4. Jake Tapper deserves kudos for the way he handled “This Week” as a fill-in host the past several months. By taking a few chances (especially by embracing of New York University journalism professor Jay Rosen’s suggestion that he add fact-checking to the show), Tapper demonstrated that there’s still some life left in the old format.
If, for some reason, Amanpour doesn’t work out, or if ABC News decides to use her elsewhere, then Tapper would be a natural — and I think viewers would accept him far more readily than they would have before his stint as a substitute.
This Associated Press story is a good example of the mindless way in which Senate majority leader Harry Reid’s stupid remarks about President Obama and race are being compared to those of Trent Lott in 2002. Lott was forced to step down as Senate majority leader after he endorsed Strom Thurmond’s segregationist presidential campaign 54 years after the fact.
Sen. John Cornyn, R-Texas, calls it “a clear double standard” if Democrats do not remove Reid. Good grief.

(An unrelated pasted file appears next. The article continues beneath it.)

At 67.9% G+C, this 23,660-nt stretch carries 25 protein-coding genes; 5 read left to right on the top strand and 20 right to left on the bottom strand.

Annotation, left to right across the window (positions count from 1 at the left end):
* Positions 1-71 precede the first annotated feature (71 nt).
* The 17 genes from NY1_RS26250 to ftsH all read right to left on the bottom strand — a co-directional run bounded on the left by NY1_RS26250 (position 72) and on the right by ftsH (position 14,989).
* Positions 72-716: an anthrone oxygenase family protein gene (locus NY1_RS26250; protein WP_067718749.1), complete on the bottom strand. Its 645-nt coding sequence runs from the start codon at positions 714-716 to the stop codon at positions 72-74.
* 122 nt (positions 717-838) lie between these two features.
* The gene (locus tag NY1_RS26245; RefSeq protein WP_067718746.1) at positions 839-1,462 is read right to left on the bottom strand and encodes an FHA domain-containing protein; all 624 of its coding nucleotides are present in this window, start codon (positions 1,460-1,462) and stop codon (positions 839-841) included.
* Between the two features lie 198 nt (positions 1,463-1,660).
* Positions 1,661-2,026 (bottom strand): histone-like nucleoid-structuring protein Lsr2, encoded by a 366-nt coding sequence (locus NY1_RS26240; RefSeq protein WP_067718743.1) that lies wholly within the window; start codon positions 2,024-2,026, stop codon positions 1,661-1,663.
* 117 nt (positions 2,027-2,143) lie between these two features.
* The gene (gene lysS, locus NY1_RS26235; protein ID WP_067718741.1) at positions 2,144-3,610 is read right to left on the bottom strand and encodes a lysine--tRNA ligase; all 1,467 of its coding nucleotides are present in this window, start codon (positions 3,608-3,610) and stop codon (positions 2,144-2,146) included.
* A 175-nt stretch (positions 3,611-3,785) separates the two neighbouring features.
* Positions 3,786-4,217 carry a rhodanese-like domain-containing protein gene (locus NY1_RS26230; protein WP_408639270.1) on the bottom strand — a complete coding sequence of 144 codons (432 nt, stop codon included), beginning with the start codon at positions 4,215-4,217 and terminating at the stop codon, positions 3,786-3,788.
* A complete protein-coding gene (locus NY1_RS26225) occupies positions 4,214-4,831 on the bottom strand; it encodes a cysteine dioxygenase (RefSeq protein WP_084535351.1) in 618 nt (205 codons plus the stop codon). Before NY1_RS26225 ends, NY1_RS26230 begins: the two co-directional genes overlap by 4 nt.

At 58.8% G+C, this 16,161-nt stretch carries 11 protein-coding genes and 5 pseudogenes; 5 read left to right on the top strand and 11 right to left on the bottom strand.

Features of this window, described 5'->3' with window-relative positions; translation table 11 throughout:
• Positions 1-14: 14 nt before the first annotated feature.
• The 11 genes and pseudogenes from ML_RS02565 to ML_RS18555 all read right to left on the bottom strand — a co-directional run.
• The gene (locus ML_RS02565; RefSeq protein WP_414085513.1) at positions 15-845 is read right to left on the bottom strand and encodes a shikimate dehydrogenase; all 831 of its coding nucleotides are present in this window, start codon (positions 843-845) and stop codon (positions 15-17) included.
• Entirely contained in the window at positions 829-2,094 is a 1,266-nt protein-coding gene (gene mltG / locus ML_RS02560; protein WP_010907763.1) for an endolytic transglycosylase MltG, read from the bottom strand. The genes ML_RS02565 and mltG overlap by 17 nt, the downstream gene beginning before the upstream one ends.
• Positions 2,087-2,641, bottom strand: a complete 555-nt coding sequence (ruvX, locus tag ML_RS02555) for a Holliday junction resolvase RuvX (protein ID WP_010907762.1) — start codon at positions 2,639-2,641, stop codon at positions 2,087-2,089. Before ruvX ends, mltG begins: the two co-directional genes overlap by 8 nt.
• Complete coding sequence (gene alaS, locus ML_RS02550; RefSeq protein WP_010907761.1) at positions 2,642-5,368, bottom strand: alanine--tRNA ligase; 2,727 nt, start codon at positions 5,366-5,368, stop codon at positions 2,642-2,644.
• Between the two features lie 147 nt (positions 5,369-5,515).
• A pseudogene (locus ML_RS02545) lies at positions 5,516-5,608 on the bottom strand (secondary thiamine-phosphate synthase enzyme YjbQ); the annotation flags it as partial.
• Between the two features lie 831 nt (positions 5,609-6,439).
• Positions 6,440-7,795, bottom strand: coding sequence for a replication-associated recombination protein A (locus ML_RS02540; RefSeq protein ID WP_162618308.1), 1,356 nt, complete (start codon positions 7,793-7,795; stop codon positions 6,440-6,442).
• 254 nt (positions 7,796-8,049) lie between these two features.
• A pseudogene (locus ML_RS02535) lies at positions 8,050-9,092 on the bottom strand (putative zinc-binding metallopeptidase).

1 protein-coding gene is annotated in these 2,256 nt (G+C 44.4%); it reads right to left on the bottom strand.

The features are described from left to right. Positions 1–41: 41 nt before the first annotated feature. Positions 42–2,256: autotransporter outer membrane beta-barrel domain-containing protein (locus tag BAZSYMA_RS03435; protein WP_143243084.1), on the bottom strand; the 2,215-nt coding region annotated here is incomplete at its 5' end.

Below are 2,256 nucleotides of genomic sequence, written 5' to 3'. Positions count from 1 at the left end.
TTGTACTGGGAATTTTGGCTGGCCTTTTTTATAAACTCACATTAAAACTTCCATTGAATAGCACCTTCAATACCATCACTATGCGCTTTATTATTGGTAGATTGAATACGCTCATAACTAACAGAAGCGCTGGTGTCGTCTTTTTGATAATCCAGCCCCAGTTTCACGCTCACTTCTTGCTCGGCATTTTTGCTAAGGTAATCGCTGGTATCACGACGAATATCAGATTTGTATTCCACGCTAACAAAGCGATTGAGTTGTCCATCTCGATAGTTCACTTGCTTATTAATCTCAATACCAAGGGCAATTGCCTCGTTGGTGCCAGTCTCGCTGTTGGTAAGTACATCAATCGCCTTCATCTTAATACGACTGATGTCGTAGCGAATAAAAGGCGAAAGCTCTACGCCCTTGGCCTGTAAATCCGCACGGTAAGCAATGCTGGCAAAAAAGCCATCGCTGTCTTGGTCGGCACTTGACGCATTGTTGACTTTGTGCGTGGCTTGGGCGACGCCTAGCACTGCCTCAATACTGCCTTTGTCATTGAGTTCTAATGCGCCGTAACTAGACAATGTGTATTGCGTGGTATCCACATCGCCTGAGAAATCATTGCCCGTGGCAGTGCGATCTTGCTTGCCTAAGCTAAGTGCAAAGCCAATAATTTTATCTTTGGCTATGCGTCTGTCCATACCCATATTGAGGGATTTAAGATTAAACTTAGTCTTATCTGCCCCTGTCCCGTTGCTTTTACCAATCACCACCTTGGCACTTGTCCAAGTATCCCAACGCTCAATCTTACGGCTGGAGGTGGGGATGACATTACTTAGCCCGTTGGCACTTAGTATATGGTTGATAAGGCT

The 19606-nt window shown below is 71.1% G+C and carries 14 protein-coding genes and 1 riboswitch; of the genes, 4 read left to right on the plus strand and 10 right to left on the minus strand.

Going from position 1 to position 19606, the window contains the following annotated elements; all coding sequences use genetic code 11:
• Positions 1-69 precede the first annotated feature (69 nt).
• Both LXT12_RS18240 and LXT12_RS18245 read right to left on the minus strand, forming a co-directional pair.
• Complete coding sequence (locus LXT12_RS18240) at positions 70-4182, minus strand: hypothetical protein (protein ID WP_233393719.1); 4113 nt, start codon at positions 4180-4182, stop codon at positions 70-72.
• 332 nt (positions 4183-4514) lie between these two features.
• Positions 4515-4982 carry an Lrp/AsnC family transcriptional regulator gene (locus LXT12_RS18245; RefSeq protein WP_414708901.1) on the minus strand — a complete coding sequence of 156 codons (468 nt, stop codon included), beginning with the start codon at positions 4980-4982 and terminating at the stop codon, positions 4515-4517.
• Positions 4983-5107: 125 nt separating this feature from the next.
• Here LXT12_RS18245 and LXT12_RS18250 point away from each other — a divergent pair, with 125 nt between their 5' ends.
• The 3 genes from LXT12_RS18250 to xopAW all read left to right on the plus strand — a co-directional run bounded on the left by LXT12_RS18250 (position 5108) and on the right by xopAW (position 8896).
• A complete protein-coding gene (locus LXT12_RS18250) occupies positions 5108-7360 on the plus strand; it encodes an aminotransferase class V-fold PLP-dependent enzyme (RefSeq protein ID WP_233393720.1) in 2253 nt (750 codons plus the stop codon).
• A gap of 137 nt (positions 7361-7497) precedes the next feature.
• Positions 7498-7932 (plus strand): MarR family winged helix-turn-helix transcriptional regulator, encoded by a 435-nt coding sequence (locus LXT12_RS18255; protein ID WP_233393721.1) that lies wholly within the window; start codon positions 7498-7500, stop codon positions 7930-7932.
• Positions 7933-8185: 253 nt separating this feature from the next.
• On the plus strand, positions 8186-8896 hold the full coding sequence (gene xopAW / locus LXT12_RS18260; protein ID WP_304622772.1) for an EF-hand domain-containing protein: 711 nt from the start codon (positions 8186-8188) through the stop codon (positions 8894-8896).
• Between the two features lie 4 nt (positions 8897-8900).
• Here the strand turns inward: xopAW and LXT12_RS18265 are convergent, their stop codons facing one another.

The difference, plain enough to anyone who wants to engage his or her brain: Reid, though his words were awkward and racially insensitive, was expressing his enthusiasm that an African-American might be elected president. Reid said Obama was electable because he was a “light-skinned” African-American “with no Negro dialect, unless he wanted to have one.”
Reid’s words were unfortunate, to say the least. But Lott, who had long been active in racist politics back home in Mississippi, was essentially saying it was a damn shame those blacks were ever allowed to drink from the non-colored water fountain. Here’s what Lott said at Thurmond’s 100th-birthday party:
I want to say this about my state. When Strom Thurmond ran for president, we voted for him. We’re proud of it. And if the rest of the country had followed our lead, we wouldn’t have had all these problems over all these years either.